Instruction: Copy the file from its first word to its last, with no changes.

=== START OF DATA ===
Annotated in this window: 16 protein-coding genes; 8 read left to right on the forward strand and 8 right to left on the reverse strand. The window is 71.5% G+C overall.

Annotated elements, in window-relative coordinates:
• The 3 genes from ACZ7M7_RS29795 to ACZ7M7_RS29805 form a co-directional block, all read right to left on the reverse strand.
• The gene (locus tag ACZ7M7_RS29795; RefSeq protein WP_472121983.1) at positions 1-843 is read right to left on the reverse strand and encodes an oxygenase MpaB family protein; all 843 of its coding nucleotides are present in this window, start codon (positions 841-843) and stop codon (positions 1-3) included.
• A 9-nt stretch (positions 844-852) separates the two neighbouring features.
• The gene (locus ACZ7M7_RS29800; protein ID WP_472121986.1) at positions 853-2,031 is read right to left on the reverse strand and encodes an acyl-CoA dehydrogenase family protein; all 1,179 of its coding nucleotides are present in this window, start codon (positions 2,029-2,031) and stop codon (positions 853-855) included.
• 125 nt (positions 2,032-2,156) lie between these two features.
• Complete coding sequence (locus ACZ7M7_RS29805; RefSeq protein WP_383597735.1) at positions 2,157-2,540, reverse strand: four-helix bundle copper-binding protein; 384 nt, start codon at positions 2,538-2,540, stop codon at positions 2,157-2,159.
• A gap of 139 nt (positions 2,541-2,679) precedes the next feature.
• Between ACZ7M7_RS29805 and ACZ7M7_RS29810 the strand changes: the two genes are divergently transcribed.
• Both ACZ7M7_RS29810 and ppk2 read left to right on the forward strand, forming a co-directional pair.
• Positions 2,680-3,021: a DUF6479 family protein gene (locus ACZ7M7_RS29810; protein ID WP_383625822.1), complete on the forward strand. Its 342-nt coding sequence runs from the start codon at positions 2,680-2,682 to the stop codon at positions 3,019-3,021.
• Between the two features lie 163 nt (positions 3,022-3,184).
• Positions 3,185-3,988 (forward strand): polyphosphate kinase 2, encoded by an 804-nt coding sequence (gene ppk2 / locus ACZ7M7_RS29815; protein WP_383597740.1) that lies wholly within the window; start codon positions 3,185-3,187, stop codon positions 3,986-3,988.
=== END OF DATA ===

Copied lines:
Annotated in this window: 16 protein-coding genes; 8 read left to right on the forward strand and 8 right to left on the reverse strand. The window is 71.5% G+C overall.

Annotated elements, in window-relative coordinates:
• The 3 genes from ACZ7M7_RS29795 to ACZ7M7_RS29805 form a co-directional block, all read right to left on the reverse strand.
• The gene (locus tag ACZ7M7_RS29795; RefSeq protein WP_472121983.1) at positions 1-843 is read right to left on the reverse strand and encodes an oxygenase MpaB family protein; all 843 of its coding nucleotides are present in this window, start codon (positions 841-843) and stop codon (positions 1-3) included.
• A 9-nt stretch (positions 844-852) separates the two neighbouring features.
• The gene (locus ACZ7M7_RS29800; protein ID WP_472121986.1) at positions 853-2,031 is read right to left on the reverse strand and encodes an acyl-CoA dehydrogenase family protein; all 1,179 of its coding nucleotides are present in this window, start codon (positions 2,029-2,031) and stop codon (positions 853-855) included.
• 125 nt (positions 2,032-2,156) lie between these two features.
• Complete coding sequence (locus ACZ7M7_RS29805; RefSeq protein WP_383597735.1) at positions 2,157-2,540, reverse strand: four-helix bundle copper-binding protein; 384 nt, start codon at positions 2,538-2,540, stop codon at positions 2,157-2,159.
• A gap of 139 nt (positions 2,541-2,679) precedes the next feature.
• Between ACZ7M7_RS29805 and ACZ7M7_RS29810 the strand changes: the two genes are divergently transcribed.
• Both ACZ7M7_RS29810 and ppk2 read left to right on the forward strand, forming a co-directional pair.
• Positions 2,680-3,021: a DUF6479 family protein gene (locus ACZ7M7_RS29810; protein ID WP_383625822.1), complete on the forward strand. Its 342-nt coding sequence runs from the start codon at positions 2,680-2,682 to the stop codon at positions 3,019-3,021.
• Between the two features lie 163 nt (positions 3,022-3,184).
• Positions 3,185-3,988 (forward strand): polyphosphate kinase 2, encoded by an 804-nt coding sequence (gene ppk2 / locus ACZ7M7_RS29815; protein WP_383597740.1) that lies wholly within the window; start codon positions 3,185-3,187, stop codon positions 3,986-3,988.